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  1. #1
    Join Date
    Nov 2005

    Unanswered: Form Load - How to Code a Connection String To SQL Server 2000

    Hi everyone I am new to access and I was looking for some help with creating a connection string in my access application to connect to a SQL Server 2000 database. The application that I created currently connects to my SQL Server database using a linked table which connects through an ODBC connection that I created on my PC (administrative tools > Data Sources). The problem is that the query executed by my application times out after 1 minute. I have been looking around and it looks like I can control the timeout setting through a connection string but I am not familiar with doing this in my application. My thoughts are to add the connection string to the form load event of my application but I need help with the syntax. See below for additional information.

    database - SQL Server 2000
    users are on a domain and authenticated on the SQL Server using a trusted connection so a username and password is not required
    database server - SQL1
    Database name - TRANSPORT
    ODBC connection on my PC - TRANSPORT

  2. #2
    Join Date
    Dec 2004
    Madison, WI
    In the query design if you view the query properties, there is an ODBC TimeOut property (which is usually 0). You can also set the RecordSet Type of the query to Snapshot (which helps if you don't need to update the records in that query.)

    If you're having a timeout problem, there can be different reasons for this. There could be something it's trying to evaluate in the query on the SQL tables/values (an overly complex equation or expression) and it just can't do it (how big is your recordset?) (having a lot of dlookups in the query can be query killers.) If it's form related, having multiple comboboxes on the form can be killers. Or perhaps there is a bad value in one of the records which it's trying to evaluate and causing a timeout. Have you tried setting parameters/criteria to grab certain records in the query and see if you can narrow it down where it timesout only on certain records, continually narrowing it down until you can find if it's a specific record causing the problem.

    Can you open the table ok? Can you open another table ok? Can you design a query for another table and is it ok? In your query causing a timeout, how many relational tables do you have linked? Linking tables incorrectly can cause a timeout. If you can't open any SQL Server linked tables directly (even small size ones), are you sure your loginID has permissions in SQL Server security? (usually you'd get a permissions error for this though.)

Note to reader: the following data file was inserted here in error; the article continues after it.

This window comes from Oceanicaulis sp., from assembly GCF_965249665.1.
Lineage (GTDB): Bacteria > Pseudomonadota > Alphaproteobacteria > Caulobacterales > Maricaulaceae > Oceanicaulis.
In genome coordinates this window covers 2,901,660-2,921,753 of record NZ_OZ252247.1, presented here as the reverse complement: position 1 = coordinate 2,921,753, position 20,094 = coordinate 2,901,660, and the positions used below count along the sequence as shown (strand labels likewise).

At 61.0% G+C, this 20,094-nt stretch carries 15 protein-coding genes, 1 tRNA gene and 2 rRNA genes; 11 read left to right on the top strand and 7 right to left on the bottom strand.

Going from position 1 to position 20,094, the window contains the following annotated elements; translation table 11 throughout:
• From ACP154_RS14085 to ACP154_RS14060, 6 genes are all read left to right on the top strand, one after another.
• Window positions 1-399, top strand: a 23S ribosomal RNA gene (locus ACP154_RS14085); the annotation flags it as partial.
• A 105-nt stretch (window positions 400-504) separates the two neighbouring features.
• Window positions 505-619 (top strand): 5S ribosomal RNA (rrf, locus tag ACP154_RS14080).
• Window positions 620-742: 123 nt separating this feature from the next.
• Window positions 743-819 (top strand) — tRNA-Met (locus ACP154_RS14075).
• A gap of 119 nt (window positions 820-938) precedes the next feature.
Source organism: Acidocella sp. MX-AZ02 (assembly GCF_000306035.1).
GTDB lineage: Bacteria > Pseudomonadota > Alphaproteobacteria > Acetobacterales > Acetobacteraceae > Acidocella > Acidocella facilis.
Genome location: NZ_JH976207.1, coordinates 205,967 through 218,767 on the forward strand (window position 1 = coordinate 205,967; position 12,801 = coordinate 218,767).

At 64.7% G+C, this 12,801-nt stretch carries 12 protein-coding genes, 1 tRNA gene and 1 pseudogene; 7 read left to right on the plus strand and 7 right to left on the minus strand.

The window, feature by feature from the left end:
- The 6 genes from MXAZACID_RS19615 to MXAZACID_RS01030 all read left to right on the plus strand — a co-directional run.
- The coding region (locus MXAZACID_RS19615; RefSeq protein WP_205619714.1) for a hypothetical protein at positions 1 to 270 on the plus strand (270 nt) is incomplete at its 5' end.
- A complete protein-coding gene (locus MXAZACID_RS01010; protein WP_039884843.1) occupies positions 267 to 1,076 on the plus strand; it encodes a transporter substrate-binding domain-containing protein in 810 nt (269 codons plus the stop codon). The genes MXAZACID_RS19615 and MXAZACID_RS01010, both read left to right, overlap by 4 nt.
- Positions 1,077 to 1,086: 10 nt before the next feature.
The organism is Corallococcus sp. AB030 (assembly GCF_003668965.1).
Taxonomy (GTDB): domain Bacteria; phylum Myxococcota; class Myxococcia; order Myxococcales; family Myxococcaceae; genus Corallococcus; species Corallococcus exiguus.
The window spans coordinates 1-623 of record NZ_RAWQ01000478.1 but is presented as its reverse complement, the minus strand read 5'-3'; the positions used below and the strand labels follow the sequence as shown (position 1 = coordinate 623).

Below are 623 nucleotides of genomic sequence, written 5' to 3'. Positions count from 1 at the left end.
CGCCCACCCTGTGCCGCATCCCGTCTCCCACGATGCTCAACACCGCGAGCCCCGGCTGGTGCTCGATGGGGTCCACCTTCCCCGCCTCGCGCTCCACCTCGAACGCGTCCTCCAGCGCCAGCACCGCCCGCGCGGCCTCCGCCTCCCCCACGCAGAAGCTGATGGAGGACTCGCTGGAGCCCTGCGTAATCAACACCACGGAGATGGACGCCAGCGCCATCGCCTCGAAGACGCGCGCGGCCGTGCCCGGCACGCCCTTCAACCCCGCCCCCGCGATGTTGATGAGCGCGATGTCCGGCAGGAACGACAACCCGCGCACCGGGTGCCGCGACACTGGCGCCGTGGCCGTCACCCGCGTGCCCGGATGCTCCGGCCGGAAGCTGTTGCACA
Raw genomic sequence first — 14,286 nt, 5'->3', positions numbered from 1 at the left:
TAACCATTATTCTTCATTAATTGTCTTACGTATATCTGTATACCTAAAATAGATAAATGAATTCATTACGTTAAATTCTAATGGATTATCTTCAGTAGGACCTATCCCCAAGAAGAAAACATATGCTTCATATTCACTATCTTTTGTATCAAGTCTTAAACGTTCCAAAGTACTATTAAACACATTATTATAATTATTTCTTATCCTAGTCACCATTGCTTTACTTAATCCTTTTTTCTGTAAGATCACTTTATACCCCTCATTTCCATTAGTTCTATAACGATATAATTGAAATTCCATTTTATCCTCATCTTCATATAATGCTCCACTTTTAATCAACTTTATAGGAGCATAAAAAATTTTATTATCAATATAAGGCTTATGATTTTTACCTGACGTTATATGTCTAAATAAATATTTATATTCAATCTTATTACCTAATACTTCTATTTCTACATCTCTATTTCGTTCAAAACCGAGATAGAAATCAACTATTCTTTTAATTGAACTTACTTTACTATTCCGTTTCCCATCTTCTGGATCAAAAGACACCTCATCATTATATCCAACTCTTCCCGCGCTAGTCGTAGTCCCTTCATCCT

I've worked with linked SQL tables in the millions size and used to only get timeout errors when there were problems with the network being slow (or having multiple IIF statments in expressions) on the large table.
    If your network is setup with daisy chained hubs verses a switchboard or there are slow network cards in the PC's, this can cause timeout errors.

    Again, how big is the record size for the SQL tables. Do you have an adequate log file size (SQL Server) and are you allowing it to grow? INDEXING fields on SQL Server tables helps tremendously!! Especially ones which you are sorting on!! Have you refreshed the SQL Server linked tables (if you made any changes to the tables on SQL Server?) How fast and how much memory is on your SQL Server box?

    If you get a chance, show us the SQL select statement for your query (is it an update/select/delete/crosstab/etc..type query) and tell us how big the table size is and possibly some info on your network setup and SQL Server box info.

    Before you go the method of writing out some code to establish a connection, you may want to first find out the possible cause for your query timing out. There's nothing like writing a bunch of connection code only to get the same results because it's networked related.
    Last edited by pkstormy; 10-04-07 at 00:23.
    Expert Database Programming
    MSAccess since 1.0, SQL Server since 6.5, Visual Basic (5.0, 6.0)

  3. #3
    Join Date
    Jan 2007
    Provided Answers: 12
    Home | Blog

  4. #4
    Join Date
    Nov 2005
    Thanks for the excellent suggestions pkstormy. Your first suggestion of changing the ODBC timeout property as well as changing the recordset type of the query to Snapshot did the trick. My report which previously took almost a minute to open now opens in seconds.

    Thank you for the connection string link as well georgev. That site will definitely come in handy one day.

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